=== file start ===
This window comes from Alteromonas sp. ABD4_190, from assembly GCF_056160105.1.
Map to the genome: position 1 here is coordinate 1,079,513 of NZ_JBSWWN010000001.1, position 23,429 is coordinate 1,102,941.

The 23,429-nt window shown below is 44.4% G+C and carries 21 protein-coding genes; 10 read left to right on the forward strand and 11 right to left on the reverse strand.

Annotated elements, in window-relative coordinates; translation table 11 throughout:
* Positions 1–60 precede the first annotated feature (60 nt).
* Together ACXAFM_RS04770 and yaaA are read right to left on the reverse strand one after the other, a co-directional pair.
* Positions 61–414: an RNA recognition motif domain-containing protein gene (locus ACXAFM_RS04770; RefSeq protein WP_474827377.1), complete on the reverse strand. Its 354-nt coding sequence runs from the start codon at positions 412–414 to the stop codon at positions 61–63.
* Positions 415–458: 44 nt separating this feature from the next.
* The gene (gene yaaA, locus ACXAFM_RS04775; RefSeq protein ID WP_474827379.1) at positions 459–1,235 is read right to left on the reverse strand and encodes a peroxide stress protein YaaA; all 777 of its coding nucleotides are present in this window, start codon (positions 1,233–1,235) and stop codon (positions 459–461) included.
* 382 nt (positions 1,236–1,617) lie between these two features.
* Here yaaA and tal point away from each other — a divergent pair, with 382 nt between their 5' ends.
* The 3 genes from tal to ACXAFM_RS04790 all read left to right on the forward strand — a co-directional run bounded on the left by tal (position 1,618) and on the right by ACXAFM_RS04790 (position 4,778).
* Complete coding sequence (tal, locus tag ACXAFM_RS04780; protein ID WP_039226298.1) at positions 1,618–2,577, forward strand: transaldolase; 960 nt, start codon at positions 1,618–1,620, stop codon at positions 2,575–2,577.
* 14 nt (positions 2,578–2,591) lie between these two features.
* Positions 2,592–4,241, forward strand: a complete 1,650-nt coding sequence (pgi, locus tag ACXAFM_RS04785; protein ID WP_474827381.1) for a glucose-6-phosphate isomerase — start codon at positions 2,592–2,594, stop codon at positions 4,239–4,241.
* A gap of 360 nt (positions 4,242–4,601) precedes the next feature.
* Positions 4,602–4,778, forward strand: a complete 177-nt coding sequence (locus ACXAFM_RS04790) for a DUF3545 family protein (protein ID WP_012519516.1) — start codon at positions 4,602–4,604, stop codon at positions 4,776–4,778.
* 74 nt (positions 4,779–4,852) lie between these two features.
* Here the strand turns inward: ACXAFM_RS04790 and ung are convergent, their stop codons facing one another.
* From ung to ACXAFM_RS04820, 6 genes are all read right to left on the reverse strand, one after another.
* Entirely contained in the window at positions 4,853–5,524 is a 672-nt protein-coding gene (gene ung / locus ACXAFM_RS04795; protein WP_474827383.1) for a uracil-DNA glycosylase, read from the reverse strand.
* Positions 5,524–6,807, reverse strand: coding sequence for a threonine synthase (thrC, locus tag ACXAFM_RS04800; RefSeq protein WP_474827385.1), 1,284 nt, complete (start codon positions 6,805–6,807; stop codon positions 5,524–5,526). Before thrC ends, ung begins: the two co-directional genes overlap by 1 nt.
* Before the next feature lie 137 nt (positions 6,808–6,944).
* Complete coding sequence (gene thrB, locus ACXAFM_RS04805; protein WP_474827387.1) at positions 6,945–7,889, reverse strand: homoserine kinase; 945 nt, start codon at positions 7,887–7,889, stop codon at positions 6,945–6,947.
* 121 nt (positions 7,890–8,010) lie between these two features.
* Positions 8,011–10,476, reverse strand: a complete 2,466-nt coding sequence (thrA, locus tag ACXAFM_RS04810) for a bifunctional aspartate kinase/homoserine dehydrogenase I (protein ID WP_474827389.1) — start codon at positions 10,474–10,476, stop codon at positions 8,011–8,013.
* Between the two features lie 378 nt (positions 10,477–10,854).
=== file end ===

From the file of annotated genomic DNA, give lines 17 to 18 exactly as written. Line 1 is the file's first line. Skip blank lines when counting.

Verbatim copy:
* Positions 4,602–4,778, forward strand: a complete 177-nt coding sequence (locus ACXAFM_RS04790) for a DUF3545 family protein (protein ID WP_012519516.1) — start codon at positions 4,602–4,604, stop codon at positions 4,776–4,778.
* 74 nt (positions 4,779–4,852) lie between these two features.